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Ethical Land Mines for Consultants

Consultants face ethical dilemmas every day of the week, and as a consultant, you may be tempted to stray to the wrong side of that ethical line. But remember that you have a choice: You can do business the ethical way or the unethical way. It's that simple.

If you choose to do business the ethical way, not only will you sleep better at night, but your reputation will be enhanced and your clients will be glad that they have one less thing to worry about.

You never know who will plant an ethical land mine in your path or when it'll make its presence known. Be on the alert for the following kinds of ethical land mines:

  • Conflicts of interest: A conflict of interest occurs when your personal interests or the interests of your business conflict with those of your client. An example is a government consultant who recommends that a client buy an expensive new fire-suppression system from one particular company without seeking competitive bids; unbeknownst to the client, however, the consultant is getting a kickback from the fire-suppression system manufacturer for each unit that clients buy.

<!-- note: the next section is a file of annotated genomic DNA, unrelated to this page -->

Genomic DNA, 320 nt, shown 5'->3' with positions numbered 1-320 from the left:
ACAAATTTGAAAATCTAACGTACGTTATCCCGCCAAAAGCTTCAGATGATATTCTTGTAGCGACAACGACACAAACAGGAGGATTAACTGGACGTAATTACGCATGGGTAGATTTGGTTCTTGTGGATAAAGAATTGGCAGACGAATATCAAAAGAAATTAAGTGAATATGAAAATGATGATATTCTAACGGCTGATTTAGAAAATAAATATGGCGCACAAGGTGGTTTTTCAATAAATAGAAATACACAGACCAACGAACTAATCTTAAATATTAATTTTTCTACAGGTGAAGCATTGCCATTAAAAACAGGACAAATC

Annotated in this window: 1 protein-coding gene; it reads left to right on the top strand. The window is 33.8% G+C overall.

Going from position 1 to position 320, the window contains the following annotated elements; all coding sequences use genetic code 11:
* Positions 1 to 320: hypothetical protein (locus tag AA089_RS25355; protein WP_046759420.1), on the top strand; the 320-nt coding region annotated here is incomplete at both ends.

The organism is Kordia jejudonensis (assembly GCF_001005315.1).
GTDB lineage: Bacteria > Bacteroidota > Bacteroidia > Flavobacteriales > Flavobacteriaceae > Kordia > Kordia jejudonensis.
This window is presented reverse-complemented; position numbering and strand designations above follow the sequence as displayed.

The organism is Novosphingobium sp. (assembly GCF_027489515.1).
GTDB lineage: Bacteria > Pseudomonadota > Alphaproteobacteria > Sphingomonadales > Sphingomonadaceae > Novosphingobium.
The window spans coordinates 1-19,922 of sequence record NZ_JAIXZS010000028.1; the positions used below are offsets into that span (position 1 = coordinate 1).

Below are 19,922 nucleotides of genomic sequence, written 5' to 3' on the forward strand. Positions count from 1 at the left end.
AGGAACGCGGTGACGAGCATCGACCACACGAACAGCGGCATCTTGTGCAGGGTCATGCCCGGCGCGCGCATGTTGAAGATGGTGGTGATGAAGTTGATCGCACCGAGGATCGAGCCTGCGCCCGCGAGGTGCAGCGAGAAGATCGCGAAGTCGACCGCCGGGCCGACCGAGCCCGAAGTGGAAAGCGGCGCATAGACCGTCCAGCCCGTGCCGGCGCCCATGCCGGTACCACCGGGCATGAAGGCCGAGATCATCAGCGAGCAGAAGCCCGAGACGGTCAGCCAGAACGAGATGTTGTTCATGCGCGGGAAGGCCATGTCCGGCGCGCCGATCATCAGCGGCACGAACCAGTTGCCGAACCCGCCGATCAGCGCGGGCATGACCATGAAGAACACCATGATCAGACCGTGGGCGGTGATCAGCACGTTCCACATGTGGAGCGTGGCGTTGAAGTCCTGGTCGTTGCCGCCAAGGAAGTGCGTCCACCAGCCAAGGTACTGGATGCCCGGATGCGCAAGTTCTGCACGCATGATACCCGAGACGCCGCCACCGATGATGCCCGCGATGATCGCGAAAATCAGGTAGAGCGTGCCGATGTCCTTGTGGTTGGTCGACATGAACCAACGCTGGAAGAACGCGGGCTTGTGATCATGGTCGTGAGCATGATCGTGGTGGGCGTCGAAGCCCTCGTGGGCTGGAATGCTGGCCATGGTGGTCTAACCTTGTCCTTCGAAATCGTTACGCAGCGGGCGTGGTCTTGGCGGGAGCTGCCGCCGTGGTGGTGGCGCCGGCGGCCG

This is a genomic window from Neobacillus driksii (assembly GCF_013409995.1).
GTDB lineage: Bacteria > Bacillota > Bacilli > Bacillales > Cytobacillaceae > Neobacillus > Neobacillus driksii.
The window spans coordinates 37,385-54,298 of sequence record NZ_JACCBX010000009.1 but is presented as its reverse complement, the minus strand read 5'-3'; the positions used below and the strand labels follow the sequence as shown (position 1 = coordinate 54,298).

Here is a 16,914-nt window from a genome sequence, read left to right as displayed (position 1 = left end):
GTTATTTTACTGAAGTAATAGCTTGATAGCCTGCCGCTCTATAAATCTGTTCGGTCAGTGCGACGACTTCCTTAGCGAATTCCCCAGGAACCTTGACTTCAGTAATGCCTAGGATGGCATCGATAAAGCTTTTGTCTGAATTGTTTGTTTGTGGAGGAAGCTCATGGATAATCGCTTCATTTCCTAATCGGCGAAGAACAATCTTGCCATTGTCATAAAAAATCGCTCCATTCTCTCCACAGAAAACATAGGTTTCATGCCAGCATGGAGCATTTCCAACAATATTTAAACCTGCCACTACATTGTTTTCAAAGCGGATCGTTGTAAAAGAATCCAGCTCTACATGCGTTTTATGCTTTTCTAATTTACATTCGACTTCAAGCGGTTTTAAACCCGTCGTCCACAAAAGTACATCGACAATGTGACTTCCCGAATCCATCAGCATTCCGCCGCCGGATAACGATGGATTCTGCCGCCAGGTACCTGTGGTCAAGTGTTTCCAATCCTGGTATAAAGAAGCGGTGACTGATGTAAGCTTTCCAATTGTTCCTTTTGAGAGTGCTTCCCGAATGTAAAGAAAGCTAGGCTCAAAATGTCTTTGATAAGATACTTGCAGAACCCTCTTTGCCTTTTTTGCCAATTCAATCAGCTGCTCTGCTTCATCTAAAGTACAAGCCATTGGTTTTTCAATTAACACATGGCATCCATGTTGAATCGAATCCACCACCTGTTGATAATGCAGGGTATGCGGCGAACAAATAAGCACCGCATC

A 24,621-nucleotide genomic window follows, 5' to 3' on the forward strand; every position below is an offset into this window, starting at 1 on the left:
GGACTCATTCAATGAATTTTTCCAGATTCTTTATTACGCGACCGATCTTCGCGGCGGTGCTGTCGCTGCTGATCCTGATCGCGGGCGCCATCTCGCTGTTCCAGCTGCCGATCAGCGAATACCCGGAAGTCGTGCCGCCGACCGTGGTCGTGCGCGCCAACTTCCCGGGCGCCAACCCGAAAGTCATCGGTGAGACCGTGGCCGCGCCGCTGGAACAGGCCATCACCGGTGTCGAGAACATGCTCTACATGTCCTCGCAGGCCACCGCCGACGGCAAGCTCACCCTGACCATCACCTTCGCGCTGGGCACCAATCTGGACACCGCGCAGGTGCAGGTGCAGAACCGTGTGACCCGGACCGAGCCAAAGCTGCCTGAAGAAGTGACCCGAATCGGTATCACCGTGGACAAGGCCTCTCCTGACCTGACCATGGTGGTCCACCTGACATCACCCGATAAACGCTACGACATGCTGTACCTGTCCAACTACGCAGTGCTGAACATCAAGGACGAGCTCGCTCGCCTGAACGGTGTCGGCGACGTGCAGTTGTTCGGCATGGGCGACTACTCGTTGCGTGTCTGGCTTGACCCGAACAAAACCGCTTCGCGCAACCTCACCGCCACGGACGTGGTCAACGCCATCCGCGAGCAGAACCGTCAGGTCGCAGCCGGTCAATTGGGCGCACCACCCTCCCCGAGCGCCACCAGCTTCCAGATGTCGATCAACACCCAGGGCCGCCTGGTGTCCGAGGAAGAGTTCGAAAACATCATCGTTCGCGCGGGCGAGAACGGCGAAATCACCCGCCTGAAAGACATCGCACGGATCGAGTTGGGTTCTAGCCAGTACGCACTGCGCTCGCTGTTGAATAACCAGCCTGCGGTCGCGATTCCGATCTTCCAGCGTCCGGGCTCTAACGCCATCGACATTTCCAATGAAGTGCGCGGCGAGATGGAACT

• Personal relationships: When professional relationships between consultants and clients cross the line into the realm of personal relationships — particularly intimate personal relationships — ethical quicksand can't be very far away.
  • Ability to do the job: Are you really qualified to do the work that your client is hiring you to do? Do you already have far too many jobs lined up to be able to adequately handle new ones? Are you going to have to subcontract the work to another consultant or firm because you're too busy to do the work yourself? Your clients hire you because they assume — either through you telling them so or through your silence — that you are able to do the work. If, in reality, you can't, you'll soon find yourself in a major ethical quandary. You and your clients should agree to any subcontracting of work before you commence work.
  • Insider information: As a consultant, you discover a lot of interesting and confidential things about your clients' operations, business plans, and strategies. Misusing this information is a serious breach of ethics. If, for example, you provide information gained from working with Company A to Company A's arch rival, Company B, as a part of the work that you do for Company B, you're committing a serious ethical infraction against Company A.
  • Fees and timekeeping: Are your fees reasonable? Do you keep meticulous track of the time that you work for your clients? Do you have controls to ensure that one client isn't charged for another client's work and that clients aren't billed for work that is never done (such as while you're out of town meeting with other clients or working on another client's project when you should have been working on a project for the client you just billed)? Ethical land mines abound in this dangerous area of your practice.
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